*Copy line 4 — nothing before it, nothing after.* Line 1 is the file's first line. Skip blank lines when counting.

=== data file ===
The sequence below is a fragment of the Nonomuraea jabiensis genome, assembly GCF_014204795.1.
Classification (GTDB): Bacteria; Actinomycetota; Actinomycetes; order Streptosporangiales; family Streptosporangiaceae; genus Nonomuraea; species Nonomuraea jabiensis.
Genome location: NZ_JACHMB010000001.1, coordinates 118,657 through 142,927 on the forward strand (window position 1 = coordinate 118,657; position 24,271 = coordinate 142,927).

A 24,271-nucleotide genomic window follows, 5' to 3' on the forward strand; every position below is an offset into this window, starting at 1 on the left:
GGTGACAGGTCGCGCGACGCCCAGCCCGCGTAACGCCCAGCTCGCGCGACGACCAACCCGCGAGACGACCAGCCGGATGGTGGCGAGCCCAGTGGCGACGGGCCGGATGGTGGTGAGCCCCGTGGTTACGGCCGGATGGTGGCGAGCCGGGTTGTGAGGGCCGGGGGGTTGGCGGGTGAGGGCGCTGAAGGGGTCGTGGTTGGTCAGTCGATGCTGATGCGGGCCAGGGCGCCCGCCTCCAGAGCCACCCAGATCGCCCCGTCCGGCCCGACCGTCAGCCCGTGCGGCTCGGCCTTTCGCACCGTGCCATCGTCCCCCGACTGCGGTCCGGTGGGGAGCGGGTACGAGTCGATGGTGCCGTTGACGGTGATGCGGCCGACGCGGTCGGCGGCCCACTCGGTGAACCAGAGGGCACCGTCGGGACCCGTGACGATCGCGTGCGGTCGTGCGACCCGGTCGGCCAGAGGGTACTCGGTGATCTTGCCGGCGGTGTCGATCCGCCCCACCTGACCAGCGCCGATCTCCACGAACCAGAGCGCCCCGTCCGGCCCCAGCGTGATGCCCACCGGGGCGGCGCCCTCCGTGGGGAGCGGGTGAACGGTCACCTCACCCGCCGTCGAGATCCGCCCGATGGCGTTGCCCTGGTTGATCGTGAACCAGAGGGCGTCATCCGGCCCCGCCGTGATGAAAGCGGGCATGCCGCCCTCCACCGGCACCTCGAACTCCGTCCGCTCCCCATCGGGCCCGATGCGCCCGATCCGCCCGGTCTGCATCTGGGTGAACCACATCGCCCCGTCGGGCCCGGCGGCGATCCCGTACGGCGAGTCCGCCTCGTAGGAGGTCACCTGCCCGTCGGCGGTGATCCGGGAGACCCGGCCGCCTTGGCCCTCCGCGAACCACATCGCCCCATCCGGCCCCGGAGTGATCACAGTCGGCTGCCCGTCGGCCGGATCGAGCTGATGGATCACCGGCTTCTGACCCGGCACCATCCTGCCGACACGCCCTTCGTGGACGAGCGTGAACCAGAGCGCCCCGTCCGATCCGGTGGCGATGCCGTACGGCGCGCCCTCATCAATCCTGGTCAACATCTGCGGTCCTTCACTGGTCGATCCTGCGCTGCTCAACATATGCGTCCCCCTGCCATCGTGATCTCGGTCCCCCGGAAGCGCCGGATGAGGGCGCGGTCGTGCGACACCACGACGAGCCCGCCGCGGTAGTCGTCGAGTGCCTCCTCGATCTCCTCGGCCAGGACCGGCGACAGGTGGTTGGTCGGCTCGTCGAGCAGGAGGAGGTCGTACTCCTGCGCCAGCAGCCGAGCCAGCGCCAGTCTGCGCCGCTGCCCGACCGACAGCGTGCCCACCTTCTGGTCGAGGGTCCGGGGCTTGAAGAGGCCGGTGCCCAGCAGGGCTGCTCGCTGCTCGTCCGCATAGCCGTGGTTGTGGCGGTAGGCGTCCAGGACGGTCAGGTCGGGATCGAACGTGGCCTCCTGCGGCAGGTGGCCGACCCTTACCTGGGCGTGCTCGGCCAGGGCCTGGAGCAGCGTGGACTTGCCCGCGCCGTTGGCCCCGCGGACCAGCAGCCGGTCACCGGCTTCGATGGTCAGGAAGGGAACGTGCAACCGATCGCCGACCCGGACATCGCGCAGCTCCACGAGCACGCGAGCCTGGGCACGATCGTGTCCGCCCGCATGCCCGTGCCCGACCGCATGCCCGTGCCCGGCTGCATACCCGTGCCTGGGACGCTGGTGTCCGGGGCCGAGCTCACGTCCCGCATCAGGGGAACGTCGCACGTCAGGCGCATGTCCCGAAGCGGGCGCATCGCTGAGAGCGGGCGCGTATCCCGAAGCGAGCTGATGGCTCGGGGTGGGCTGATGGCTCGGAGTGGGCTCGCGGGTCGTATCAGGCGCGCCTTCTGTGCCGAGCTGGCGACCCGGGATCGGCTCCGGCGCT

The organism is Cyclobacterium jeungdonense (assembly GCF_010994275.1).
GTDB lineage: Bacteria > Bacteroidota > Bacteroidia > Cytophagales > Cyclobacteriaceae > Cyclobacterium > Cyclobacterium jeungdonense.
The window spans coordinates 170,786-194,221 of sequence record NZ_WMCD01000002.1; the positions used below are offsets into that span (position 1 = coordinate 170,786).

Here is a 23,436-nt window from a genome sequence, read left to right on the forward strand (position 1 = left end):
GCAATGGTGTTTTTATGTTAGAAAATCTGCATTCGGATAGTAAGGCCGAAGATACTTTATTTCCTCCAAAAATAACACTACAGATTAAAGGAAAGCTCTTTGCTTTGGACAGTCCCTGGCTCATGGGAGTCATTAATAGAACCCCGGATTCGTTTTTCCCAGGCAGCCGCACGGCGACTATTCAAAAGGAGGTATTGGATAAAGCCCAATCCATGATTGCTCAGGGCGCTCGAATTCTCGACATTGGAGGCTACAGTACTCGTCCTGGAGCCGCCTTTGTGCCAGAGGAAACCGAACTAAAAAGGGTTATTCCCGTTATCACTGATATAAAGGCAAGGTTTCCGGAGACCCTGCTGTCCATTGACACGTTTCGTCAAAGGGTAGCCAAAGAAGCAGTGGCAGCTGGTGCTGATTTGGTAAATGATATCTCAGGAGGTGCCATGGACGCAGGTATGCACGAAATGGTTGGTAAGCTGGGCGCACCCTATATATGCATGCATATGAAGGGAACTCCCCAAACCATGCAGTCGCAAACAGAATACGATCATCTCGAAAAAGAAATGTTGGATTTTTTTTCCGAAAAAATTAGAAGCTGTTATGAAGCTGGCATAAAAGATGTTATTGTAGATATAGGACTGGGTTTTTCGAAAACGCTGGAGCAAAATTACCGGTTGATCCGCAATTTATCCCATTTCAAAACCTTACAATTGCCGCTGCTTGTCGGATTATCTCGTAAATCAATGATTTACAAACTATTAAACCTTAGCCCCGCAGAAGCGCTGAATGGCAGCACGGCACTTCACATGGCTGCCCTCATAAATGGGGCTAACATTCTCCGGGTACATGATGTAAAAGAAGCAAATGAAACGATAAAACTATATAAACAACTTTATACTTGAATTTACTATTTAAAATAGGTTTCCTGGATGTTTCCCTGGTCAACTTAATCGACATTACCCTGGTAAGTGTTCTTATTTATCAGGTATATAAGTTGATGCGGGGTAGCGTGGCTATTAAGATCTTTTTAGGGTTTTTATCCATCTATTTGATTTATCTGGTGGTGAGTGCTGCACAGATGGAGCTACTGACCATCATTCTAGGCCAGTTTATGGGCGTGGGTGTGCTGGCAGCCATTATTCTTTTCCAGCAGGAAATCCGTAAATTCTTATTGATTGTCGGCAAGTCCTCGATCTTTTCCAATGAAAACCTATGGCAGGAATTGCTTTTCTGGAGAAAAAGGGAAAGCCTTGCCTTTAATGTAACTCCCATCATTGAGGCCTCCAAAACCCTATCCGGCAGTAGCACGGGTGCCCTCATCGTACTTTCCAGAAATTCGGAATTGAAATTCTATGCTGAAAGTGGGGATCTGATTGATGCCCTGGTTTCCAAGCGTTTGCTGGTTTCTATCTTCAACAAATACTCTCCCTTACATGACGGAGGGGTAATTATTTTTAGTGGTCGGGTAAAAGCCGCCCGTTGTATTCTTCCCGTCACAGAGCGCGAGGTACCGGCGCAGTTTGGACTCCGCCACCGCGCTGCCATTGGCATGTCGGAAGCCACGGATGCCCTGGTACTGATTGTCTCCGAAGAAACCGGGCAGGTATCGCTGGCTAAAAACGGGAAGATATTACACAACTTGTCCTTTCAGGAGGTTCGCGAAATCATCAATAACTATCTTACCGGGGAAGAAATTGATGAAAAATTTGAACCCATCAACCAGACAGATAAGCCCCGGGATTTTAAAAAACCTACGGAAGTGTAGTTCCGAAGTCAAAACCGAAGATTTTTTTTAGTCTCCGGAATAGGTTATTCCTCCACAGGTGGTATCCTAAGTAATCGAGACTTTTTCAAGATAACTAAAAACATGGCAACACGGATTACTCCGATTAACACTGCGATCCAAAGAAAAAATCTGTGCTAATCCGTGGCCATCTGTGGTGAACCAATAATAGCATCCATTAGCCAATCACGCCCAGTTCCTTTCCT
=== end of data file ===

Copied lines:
A 24,271-nucleotide genomic window follows, 5' to 3' on the forward strand; every position below is an offset into this window, starting at 1 on the left: